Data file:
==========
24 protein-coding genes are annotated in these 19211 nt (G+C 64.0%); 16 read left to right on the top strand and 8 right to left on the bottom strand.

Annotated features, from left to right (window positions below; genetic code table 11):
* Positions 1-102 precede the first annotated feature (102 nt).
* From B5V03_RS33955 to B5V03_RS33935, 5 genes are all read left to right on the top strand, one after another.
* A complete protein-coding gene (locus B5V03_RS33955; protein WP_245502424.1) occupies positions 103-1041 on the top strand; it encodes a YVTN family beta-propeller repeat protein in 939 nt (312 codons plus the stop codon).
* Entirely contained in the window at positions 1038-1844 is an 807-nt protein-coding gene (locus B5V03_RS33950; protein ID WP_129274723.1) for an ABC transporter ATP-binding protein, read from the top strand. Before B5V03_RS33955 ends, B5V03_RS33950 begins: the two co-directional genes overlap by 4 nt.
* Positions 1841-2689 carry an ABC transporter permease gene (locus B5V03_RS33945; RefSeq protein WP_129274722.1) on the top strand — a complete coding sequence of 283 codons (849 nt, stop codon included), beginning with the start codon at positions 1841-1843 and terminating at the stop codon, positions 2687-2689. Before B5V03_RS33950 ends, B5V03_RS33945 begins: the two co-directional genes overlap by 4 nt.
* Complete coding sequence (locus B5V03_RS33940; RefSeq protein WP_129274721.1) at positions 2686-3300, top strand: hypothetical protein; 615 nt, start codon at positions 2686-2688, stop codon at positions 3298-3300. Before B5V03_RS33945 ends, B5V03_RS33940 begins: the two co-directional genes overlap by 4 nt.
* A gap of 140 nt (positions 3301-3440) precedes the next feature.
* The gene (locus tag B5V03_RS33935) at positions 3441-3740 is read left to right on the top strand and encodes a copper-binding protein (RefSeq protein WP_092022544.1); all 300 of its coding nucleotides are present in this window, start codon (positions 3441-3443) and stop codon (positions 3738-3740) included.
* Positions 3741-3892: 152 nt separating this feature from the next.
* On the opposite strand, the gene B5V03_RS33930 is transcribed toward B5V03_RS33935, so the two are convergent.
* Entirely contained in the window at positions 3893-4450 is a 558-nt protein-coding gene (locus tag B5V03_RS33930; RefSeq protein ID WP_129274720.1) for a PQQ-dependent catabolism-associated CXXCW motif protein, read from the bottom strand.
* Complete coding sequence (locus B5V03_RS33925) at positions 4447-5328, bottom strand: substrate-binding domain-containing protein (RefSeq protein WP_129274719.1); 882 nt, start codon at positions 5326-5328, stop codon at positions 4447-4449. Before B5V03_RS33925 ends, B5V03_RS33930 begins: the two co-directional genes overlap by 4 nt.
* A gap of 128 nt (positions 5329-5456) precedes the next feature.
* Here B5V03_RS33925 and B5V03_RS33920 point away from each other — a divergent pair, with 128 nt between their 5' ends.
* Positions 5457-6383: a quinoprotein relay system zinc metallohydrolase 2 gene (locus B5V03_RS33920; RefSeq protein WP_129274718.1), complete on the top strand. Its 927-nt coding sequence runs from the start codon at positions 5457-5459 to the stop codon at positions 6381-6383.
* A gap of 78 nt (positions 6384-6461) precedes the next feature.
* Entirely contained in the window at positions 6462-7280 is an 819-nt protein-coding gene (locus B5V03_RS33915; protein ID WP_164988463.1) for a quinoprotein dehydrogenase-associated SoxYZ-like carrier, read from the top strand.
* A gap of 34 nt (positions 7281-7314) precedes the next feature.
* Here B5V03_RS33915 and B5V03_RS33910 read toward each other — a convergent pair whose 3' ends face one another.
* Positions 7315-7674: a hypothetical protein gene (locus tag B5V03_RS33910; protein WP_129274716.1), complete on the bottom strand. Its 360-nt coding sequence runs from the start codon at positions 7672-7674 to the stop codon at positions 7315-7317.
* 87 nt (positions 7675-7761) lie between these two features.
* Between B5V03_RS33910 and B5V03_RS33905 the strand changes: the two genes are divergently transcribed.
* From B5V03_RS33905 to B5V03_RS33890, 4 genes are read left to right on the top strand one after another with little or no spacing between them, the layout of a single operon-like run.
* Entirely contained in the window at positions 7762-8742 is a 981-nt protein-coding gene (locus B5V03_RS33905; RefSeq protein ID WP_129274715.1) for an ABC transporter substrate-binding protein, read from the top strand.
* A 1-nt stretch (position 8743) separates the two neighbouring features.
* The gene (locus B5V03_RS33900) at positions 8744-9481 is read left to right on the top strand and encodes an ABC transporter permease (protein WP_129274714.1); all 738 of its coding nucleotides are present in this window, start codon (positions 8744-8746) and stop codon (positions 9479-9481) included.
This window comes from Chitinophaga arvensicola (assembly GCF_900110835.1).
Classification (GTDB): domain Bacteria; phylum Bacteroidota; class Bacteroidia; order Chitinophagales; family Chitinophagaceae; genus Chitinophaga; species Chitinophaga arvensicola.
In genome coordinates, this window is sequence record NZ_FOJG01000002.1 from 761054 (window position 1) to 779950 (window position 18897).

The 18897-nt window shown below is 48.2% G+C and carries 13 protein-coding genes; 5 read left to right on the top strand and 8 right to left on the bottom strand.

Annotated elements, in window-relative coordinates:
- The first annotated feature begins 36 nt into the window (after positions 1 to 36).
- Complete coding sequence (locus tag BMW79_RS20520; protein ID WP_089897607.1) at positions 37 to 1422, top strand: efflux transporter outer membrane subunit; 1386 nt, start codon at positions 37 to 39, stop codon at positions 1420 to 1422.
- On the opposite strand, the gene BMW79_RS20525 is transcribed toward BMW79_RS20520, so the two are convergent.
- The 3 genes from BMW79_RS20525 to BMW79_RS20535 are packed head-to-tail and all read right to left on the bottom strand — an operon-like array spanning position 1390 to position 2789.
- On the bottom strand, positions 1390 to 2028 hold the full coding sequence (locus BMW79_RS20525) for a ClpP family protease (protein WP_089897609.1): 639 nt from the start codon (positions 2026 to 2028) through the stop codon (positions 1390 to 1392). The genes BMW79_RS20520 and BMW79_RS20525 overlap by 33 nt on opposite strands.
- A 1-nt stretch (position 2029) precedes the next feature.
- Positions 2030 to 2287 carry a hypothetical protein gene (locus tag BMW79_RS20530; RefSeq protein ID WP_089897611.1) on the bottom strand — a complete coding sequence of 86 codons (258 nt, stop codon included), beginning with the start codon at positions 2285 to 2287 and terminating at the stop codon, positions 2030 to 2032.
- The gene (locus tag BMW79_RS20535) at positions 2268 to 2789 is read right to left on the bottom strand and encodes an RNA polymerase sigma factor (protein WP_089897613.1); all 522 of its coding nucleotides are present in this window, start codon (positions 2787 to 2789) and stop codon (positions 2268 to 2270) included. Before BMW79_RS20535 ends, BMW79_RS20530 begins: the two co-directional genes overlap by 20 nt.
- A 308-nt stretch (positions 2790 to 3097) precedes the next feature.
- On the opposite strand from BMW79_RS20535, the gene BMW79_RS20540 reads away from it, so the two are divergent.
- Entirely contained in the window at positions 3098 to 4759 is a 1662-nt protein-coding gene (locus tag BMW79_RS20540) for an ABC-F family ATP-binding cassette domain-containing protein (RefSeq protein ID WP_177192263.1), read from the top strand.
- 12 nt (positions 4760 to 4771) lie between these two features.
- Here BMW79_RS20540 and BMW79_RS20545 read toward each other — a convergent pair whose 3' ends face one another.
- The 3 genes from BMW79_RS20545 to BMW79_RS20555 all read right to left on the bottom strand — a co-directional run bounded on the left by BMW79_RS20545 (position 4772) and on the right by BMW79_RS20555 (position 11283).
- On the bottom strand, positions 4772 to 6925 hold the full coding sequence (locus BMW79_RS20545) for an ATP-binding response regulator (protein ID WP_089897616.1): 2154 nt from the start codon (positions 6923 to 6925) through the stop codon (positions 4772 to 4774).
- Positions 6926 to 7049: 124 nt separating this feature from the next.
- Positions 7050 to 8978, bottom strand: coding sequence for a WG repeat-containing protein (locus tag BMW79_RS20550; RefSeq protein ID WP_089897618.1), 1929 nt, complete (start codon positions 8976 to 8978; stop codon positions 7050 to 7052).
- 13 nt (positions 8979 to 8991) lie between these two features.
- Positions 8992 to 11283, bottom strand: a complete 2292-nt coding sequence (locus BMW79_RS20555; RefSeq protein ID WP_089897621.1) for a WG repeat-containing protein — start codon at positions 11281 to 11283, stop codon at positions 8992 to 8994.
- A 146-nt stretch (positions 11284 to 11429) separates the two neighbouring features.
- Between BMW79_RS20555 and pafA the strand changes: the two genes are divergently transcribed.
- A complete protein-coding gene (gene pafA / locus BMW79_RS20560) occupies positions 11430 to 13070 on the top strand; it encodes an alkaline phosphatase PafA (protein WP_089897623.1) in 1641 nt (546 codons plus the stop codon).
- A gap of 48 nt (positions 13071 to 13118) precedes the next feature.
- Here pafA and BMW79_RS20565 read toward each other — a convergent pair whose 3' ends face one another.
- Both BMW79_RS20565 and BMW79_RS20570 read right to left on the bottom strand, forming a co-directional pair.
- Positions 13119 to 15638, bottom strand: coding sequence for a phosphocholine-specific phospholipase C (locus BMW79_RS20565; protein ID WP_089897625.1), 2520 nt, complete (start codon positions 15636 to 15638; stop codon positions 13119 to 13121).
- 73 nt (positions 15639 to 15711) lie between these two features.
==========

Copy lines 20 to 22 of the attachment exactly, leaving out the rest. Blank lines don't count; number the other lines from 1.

* A gap of 34 nt (positions 7281-7314) precedes the next feature.
* Here B5V03_RS33915 and B5V03_RS33910 read toward each other — a convergent pair whose 3' ends face one another.
* Positions 7315-7674: a hypothetical protein gene (locus tag B5V03_RS33910; protein WP_129274716.1), complete on the bottom strand. Its 360-nt coding sequence runs from the start codon at positions 7672-7674 to the stop codon at positions 7315-7317.